Business / Industries

Chinese capacity cuts 'will help' global steel industry

By Zhong Nan (China Daily) Updated: 2016-05-06 07:10

Chinese capacity cuts 'will help' global steel industry

A worker at a steel depot in Qingdao Port, Shandong province. [Photo provided to China Daily]

Chinese steelmakers' efforts to cut capacity will help the global steel industry out of the woods despite a surge in prices in the past two months, the Ministry of Commerce said on Thursday.

Shen Danyang, the ministry's spokesman, attributed the surge to a rise in the prices of iron ore in global markets. He said increased activity in the infrastructure sector is also boosting both domestic and global demands for steel products.

His comments came after the international media reported that global steel price on average had risen from $305 per metric ton earlier this year to $365 in April because China had cut between 150 million tons and 200 million tons of steel and iron production capacity to tackle the issue of overcapacity.

Since March, China has adopted a series of measures including a plan to gradually cut steel production by 100 million tons by the end of this year and 200 million tons by 2020 to tackle the problem.

"It is a global issue for all countries to cope with the overcapacity of steel and iron products," said Shen.

"If other countries could take similar moves to reduce capacity as China has done, it is possible for the global steel sector to cast off from this cumbersome situation."

Sun Jin, director of communications at Wuhan Iron and Steel (Group) Co, one of the country's biggest iron producers by capacity, said the company's trains are no longer busy carrying piles of steel. Many production lines have closed.

"Even though the company announced two months ago that it would cut up to 50,000 jobs, there have been no layoffs or pay cuts yet. The company just wants to optimize labor resources, reduce human resource costs and enhance labor productivity. We still give workers a basic salary and social security. They just work somewhere else," he said.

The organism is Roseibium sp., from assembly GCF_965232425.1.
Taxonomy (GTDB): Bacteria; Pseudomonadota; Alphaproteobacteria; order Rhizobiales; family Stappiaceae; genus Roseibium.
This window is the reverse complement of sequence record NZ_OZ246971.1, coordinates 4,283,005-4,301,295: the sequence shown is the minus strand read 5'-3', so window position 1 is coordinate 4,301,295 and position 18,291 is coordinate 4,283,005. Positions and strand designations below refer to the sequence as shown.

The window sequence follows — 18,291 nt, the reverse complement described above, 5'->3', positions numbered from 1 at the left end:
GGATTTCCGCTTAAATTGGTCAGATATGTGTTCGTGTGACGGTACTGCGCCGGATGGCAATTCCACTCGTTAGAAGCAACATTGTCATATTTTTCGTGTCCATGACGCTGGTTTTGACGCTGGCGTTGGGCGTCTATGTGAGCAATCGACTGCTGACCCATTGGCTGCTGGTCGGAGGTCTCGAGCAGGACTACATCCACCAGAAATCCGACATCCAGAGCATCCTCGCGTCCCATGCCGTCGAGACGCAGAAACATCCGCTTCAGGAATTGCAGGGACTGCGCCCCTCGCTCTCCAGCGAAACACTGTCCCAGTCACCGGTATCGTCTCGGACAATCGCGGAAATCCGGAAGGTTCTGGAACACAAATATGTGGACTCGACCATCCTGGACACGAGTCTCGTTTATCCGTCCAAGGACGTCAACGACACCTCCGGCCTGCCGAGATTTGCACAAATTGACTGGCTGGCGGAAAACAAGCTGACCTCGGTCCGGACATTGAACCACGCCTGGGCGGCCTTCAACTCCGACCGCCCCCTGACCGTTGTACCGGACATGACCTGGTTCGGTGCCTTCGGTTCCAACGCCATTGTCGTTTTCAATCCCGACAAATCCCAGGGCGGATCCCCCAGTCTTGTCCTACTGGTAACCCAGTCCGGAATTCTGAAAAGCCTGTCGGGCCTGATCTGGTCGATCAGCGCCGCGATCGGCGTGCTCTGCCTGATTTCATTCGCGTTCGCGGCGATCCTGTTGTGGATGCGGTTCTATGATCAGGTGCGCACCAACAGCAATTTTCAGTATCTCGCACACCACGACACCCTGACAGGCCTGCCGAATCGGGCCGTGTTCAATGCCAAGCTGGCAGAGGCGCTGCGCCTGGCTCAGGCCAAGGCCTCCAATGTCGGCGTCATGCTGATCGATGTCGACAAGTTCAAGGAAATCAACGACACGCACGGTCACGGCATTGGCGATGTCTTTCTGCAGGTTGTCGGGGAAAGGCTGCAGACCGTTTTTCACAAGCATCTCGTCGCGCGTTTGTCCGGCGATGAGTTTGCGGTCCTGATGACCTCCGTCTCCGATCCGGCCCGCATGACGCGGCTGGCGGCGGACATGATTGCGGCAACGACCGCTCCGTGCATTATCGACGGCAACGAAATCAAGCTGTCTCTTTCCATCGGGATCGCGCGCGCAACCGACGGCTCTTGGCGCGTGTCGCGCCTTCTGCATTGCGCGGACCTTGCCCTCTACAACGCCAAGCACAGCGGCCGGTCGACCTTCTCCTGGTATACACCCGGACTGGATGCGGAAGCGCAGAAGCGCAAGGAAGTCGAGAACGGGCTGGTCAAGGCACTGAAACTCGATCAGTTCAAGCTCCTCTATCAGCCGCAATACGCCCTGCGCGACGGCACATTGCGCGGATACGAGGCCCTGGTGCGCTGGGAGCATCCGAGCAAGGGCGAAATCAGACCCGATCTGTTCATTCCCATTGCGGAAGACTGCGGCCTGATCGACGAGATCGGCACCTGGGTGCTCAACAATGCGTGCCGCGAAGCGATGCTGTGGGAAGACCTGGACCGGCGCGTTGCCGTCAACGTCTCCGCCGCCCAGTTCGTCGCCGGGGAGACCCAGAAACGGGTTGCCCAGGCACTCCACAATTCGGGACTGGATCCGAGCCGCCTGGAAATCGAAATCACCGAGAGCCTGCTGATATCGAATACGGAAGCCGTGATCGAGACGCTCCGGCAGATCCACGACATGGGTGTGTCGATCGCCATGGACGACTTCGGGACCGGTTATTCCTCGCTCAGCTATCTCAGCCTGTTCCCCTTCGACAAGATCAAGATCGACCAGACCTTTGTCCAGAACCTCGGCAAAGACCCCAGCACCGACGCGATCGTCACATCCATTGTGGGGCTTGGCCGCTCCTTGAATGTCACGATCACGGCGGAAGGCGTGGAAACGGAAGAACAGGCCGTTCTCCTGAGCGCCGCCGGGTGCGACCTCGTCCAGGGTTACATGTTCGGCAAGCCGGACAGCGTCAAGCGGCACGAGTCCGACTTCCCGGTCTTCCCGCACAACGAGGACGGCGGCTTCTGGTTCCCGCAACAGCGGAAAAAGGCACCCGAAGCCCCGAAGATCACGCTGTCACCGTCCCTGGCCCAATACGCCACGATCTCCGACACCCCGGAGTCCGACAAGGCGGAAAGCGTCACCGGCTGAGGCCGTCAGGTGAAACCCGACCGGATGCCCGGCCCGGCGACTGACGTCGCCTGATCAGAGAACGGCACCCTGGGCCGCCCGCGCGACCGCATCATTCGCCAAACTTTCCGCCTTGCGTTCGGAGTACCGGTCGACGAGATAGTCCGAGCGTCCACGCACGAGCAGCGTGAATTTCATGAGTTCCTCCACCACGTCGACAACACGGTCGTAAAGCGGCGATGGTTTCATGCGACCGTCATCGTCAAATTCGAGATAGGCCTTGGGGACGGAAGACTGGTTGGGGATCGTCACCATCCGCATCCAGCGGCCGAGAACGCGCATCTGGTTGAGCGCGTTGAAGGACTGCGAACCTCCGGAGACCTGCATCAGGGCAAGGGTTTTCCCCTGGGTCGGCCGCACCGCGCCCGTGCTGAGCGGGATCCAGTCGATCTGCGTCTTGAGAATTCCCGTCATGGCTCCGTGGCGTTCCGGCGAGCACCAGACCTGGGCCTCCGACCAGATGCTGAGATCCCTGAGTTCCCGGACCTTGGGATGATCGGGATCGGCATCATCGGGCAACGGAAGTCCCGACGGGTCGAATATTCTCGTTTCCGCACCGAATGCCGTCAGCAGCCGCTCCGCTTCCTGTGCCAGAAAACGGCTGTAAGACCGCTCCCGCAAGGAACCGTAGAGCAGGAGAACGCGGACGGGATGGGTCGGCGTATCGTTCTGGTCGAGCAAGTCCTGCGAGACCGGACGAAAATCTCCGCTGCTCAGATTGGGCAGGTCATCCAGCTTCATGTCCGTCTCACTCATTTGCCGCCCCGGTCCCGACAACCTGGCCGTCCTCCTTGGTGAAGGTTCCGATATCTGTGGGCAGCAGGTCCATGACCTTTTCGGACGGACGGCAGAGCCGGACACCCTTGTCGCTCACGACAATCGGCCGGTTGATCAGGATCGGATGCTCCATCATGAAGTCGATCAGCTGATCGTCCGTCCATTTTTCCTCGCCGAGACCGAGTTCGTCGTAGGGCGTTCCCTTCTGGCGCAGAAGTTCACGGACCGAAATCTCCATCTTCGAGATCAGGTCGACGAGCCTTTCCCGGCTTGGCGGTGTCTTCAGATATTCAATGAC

Eager to restore its earning ability, the Wuhan-based steelmaker's non-steel businesses including new materials, energy resources, engineering and information technologies, logistics and modern services sectors have become its main breadwinners.

The government said 500,000 workers in the steel sector are expected to lose their jobs as part of the efforts to cut the overcapacity. It will provide 100 billion yuan ($15.37 billion) for retraining and helping them find new jobs.

"China is a large exporter of steel and a big importer for special steel used in shipbuilding, weapons, auto and machinery manufacturing. However, the import prices of steel are three times as much as export prices on average," said Zhao Ying, a researcher at the Institute of Industrial Economics of the Chinese Academy of Social Sciences in Beijing.

"The country needs to improve the quality of its steel products and move up the value chain to high-end steel products," said Zhao.

Zhang Yu in Shijiazhuang contributed to this story.

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